62. Do you favor the DNR take steps to define free roaming feral domestic cats… as an unprotected species? High charismatic value to many people Threat low; impact acknowledged but disputed Shooting as a mgmt strategy highly contentious %hunters who favor shooting outweighed by % general public opposition Significant urban-rural split Voters approve “Kitty-Kitty Bang-Bang” Proposal Feral cats in WI High charismatic value to many people Delist domestic feral cats to allow shooting them – “Kitty-Kitty Bang-Bang” Within days, website had 27,000 people supporting not shooting them Eventually buried the proposal. Feral cats around a long time, mousers in the barns, not perceived as a big threat. Impact on songbird population acknowledged but how much debated. NC--People all over the US should boycot Wisconsin. Stop buying cheese and stop supporting the Packers. TX--Face the reality Wisconsin. Cats are part of a world we all share and deserve a chance to survive. Only cowards and ill-behaved children target the defenseless. For shame! CA-- Obviously Wisconsin is slipping back into it's 19th century yahoo, redneck history. There are plenty of modern, humane ways to control the population of feral cats. What a laughingstock they are. WI--I am embarrased and ashamed to admit that I am a Wisconsonite.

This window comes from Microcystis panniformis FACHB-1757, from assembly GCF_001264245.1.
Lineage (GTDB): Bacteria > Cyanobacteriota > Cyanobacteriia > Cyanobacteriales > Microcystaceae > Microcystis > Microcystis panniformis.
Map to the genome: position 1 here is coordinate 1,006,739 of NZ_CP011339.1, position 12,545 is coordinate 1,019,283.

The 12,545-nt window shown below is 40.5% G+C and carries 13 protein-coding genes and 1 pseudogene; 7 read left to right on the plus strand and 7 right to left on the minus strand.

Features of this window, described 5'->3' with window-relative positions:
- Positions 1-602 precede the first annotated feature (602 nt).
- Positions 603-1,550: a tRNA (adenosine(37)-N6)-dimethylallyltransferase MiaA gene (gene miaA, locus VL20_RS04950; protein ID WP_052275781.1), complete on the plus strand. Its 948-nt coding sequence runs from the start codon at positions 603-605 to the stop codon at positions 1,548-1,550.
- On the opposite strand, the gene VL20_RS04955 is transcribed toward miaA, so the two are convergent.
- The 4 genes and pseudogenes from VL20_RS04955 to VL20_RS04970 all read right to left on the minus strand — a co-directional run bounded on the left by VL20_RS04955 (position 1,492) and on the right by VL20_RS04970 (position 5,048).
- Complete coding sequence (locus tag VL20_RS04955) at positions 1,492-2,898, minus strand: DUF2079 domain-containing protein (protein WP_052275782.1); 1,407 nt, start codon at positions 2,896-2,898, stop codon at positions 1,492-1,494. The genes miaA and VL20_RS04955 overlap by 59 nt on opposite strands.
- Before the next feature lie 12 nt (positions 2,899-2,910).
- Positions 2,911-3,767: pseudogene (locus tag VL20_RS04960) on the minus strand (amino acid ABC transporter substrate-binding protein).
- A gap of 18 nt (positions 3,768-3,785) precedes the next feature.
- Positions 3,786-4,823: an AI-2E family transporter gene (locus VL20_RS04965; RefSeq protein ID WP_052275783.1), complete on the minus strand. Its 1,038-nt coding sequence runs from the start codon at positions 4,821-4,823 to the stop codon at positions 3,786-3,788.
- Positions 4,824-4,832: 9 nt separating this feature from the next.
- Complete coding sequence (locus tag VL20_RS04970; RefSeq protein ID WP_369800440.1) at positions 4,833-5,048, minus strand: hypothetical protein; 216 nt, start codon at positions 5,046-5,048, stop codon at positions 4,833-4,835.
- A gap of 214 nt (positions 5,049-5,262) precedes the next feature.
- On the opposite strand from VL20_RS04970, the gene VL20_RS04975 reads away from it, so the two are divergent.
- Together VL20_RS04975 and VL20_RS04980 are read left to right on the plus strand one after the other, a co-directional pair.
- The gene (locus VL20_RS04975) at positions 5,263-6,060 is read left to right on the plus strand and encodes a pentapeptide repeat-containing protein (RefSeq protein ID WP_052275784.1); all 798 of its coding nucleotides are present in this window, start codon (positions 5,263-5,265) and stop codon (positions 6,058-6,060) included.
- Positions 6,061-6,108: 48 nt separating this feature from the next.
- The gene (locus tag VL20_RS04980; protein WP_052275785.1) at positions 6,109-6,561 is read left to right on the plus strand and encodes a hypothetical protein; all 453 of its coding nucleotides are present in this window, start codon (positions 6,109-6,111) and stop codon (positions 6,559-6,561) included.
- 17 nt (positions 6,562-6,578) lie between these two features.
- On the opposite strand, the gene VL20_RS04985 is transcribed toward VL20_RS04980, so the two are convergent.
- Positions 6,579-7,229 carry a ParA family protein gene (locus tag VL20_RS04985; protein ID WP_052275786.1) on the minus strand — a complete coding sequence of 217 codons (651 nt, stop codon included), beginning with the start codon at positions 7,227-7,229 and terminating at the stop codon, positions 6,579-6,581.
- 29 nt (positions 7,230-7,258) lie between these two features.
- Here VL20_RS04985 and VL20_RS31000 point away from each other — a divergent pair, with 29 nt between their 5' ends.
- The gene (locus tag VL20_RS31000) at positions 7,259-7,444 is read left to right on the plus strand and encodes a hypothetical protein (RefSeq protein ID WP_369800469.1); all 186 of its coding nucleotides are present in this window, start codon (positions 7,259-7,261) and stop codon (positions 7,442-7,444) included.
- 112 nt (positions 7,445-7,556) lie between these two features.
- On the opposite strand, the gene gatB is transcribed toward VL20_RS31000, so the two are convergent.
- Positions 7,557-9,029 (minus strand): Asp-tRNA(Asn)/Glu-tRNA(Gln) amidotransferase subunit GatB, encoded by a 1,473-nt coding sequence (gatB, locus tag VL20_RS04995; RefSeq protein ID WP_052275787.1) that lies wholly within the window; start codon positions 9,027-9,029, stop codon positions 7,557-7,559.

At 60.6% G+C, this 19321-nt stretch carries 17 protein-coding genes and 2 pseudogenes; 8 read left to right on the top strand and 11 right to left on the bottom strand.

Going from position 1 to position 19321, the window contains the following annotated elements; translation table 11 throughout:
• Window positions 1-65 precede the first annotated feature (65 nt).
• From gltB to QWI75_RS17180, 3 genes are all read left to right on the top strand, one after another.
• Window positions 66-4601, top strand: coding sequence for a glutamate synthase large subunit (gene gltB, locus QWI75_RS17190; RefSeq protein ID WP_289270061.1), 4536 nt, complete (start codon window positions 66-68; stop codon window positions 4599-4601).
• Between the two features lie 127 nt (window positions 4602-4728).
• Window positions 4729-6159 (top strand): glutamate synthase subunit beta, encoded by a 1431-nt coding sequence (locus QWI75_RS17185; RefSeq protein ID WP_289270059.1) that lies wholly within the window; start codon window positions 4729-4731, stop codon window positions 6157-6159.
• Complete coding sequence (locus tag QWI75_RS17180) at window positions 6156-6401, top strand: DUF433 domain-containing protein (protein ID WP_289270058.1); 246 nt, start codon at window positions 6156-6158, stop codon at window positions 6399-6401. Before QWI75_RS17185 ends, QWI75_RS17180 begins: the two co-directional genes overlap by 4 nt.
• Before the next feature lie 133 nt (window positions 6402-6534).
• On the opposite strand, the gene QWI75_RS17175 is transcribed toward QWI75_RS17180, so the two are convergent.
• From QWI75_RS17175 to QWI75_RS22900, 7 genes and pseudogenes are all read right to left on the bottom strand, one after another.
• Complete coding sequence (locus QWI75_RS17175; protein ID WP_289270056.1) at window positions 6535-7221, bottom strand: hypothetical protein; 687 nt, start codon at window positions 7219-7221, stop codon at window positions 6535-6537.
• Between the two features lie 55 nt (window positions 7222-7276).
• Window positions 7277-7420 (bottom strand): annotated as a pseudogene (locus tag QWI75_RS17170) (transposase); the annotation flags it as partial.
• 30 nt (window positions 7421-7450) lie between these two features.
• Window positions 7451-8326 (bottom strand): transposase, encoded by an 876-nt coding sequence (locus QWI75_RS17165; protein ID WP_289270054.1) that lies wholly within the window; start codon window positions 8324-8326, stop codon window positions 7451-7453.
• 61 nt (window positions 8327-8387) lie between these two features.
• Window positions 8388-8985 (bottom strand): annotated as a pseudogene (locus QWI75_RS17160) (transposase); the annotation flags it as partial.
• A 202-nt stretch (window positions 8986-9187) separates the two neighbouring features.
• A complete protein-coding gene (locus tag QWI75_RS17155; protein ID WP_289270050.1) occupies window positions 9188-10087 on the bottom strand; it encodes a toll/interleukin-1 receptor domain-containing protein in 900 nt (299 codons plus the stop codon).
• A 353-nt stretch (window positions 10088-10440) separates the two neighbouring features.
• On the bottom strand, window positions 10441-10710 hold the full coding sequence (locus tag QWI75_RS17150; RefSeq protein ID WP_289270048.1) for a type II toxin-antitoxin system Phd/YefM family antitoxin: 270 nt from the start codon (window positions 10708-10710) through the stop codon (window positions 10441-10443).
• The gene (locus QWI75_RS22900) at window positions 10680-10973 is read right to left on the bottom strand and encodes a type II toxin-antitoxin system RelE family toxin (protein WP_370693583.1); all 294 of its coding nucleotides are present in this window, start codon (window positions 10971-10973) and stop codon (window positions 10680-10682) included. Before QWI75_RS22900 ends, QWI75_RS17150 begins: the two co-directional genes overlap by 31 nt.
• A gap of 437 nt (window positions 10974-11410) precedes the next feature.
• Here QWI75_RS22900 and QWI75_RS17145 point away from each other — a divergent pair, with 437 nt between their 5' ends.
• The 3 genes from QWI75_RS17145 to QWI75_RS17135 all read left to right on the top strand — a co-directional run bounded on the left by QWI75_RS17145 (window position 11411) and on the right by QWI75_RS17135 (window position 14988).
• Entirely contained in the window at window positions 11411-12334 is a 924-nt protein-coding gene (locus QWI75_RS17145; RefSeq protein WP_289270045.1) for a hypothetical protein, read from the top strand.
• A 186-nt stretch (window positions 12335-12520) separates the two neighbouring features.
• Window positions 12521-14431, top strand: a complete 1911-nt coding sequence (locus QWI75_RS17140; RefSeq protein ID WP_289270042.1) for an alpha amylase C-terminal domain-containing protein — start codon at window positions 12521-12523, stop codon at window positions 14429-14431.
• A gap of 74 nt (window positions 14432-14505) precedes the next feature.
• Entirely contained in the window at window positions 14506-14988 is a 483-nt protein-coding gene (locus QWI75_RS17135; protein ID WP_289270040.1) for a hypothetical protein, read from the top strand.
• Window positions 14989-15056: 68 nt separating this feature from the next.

12 Example 2: ALB in Chicago
ALB low value High threat and impact--many trees in neighborhood, city and beyond Management impacts of removal severe; injection labor intensive Urban context of complete removal is severe; stakeholders homogeneous Generalizability to EAB? Other insects and diseases? ALB in Chicago Low value, high-threat/impact on neighborhood trees. Management impact severe as well; injection alternative favored when it became available, as keeping trees. Generalization to other insects? Hard to call

13 Conclusions Public response to invasives based on a complex number of factors and relationships Even if a species has little perceived value, management impacts can be contentious Use preliminary list of factors to think about approaches, communications Please send feedback on factors, esp. the math part (see handout) Response to invasives complex. There may be other factors not considered.